Photo: A set of mourners (hearse not included) listed on EBay as Buy It Now for $124.99.
Queen of the Dead – dateline January 2, 2012
• Comedy writer Joe Bodolai, 63, killed himself on December 26. No one interviewed seemed surprised: “I’m not shocked at all,” “He was a pretty unhappy guy,” “L.A. can chew you up and spit you out. It’s a tough place and it can be a very lonely place,” were some of the comments. Bodolai was a successful Canadian standup, and moved to New York where he wrote for SNL in 1981-82; he then coproduced the shows Kids in the Hall (1990-91) and Comics! (late 1990s). He also worked on the film Wayne’s World. His blog reveals him to have been a huge conspiracy nut (9/11, JFK, Israel), which is why, really, people, don’t keep blogs. But less annoyingly, he reminisced about the Canadian comedy scene: “I love Canadian comedy, the POV, the sweet pomegranate seal meat mixture of it, the lack of mean with the Robin Hood arrows.” And people? Rethink the blogs. We really don’t need to know some of this stuff.
• 1930s starlet Louise Henry, 100, died on December 12 in Syracuse, New York. From 1934-39, Henry appeared in small roles in such films as Forsaking All Others, The Casino Murder Case, Reckless, Remember Last Night?, In Old Kentucky, 45 Fathers, Charlie Chan on Broadway and Charlie Chan in Reno. Henry—who never married or had children—returned to her home town of Syracuse to run a drama school after leaving films; she was reported to be filthy rich from investments and real estate, which is always nice to hear about former starlets.
• New Yorkers heard the sad news of the death of Violet the hawk, aged about 5-ish, on December 29. Violet and her mate Bobby became webcam stars over the past couple of years as they raised their baby, Pip—then Violet fell prey to some fishing line around one ankle and needed surgery, which she did not survive. Bobby, meanwhile—with Violet not yet cold in her grave—is shacked up in their old nest with some whore.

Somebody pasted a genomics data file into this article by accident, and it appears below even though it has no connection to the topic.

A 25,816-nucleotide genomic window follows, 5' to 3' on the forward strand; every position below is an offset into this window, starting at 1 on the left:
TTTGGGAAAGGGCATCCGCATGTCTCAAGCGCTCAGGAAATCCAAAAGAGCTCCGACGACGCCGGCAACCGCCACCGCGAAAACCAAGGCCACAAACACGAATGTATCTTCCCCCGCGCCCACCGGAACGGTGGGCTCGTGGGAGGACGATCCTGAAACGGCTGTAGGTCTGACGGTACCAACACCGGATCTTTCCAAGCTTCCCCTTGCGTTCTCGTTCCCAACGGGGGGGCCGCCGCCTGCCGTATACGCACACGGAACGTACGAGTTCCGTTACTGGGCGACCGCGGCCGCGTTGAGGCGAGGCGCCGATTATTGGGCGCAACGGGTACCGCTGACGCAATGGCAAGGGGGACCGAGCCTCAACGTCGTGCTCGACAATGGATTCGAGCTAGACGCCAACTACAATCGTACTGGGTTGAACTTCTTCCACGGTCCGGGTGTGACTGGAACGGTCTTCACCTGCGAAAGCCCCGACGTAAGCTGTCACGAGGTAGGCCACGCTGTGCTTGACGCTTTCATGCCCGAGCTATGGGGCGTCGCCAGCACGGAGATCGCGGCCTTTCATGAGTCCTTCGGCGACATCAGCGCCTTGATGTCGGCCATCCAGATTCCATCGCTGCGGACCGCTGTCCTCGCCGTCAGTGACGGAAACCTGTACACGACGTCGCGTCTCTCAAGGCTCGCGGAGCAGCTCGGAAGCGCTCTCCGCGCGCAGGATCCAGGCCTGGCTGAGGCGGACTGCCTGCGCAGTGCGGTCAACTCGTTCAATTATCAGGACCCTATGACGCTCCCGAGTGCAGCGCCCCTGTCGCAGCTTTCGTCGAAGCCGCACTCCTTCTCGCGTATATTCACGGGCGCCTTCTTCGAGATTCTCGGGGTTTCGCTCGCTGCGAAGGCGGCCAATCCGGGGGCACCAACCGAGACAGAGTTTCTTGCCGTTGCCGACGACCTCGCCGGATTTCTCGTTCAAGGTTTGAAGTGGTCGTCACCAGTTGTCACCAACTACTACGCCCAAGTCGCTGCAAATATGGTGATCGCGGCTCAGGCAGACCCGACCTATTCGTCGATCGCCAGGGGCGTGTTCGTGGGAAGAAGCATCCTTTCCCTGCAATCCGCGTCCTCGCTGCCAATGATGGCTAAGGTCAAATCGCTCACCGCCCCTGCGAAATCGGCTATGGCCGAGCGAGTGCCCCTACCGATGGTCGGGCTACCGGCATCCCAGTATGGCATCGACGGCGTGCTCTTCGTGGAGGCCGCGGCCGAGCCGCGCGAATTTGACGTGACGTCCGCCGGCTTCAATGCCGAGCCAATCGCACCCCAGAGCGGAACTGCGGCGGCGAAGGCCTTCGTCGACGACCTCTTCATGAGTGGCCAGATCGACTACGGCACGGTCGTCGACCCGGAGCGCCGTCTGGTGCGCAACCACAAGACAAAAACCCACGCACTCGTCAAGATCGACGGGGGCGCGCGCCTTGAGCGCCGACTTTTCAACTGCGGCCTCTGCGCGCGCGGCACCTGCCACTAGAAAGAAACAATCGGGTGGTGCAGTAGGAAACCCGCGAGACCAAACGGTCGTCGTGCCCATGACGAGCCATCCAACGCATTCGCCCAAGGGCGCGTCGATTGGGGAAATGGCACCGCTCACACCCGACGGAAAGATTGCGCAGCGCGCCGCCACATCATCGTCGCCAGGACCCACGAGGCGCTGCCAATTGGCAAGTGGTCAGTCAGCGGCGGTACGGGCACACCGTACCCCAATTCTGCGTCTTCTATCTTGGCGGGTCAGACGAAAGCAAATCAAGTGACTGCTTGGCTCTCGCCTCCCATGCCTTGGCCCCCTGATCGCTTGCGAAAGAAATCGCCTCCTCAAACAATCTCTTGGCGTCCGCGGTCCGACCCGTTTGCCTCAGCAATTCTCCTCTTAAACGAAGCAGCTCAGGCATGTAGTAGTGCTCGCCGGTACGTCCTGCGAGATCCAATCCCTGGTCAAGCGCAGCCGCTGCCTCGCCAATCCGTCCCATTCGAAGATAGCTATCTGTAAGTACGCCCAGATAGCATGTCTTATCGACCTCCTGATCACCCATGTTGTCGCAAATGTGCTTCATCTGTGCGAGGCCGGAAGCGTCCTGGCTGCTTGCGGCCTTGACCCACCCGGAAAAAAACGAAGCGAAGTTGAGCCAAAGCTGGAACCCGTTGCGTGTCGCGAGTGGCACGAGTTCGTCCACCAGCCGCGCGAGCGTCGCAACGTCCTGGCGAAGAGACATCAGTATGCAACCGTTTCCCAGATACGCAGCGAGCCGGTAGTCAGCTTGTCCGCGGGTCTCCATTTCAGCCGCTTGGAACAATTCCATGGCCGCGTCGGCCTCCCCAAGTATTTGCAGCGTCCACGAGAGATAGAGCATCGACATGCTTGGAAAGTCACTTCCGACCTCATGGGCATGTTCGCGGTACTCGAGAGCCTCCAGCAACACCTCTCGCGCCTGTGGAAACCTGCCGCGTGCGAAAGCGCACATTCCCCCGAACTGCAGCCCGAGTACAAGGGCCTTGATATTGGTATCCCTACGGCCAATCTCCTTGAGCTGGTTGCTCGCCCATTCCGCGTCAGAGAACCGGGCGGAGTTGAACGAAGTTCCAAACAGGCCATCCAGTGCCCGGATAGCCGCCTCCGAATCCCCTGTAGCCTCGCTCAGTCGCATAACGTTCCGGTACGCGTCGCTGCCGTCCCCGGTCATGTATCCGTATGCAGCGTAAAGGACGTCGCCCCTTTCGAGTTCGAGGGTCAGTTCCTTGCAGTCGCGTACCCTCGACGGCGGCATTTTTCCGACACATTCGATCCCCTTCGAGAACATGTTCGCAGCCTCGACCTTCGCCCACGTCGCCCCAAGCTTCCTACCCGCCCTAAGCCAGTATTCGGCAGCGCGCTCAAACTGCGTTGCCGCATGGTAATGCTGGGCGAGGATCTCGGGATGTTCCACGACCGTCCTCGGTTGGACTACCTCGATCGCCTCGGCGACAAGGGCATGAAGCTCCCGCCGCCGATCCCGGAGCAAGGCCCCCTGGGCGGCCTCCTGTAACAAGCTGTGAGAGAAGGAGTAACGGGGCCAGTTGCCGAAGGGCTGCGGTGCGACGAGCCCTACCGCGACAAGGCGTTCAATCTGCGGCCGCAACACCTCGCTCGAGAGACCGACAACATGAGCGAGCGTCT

• And your faithful correspondent made the news herself last week, when I was interviewed by the New York Times and the London Telegraph about the purported death on December 24 of Cheeta the chimp. This chimp was said to be 80 years old and had appeared in numerous 1930s Tarzan movies—I, and many other film historians and chimpologists, called “shenanigans.” In fact, one R.D. Rosen had written back in 2008 in The Washington Post that “as Cheeta’s claims to fame were springing leaks, I began spending hours in front of my television, freeze-framing on close-ups of various Cheetas in MGM Tarzan movies . . . I was turning into the Inspector Javert of simian mysteries, obsessed with my small cause.” The “Tichborne claimant” (oh, look it up) who died last week, wrote Rosen, “was never in any picture, much less a Johnny Weissmuller picture,” and besides, chimps do not live to be 80 years old. As for me, I was tickled to be quoted in the Times as saying that “all chimps basically look like George Burns to me.”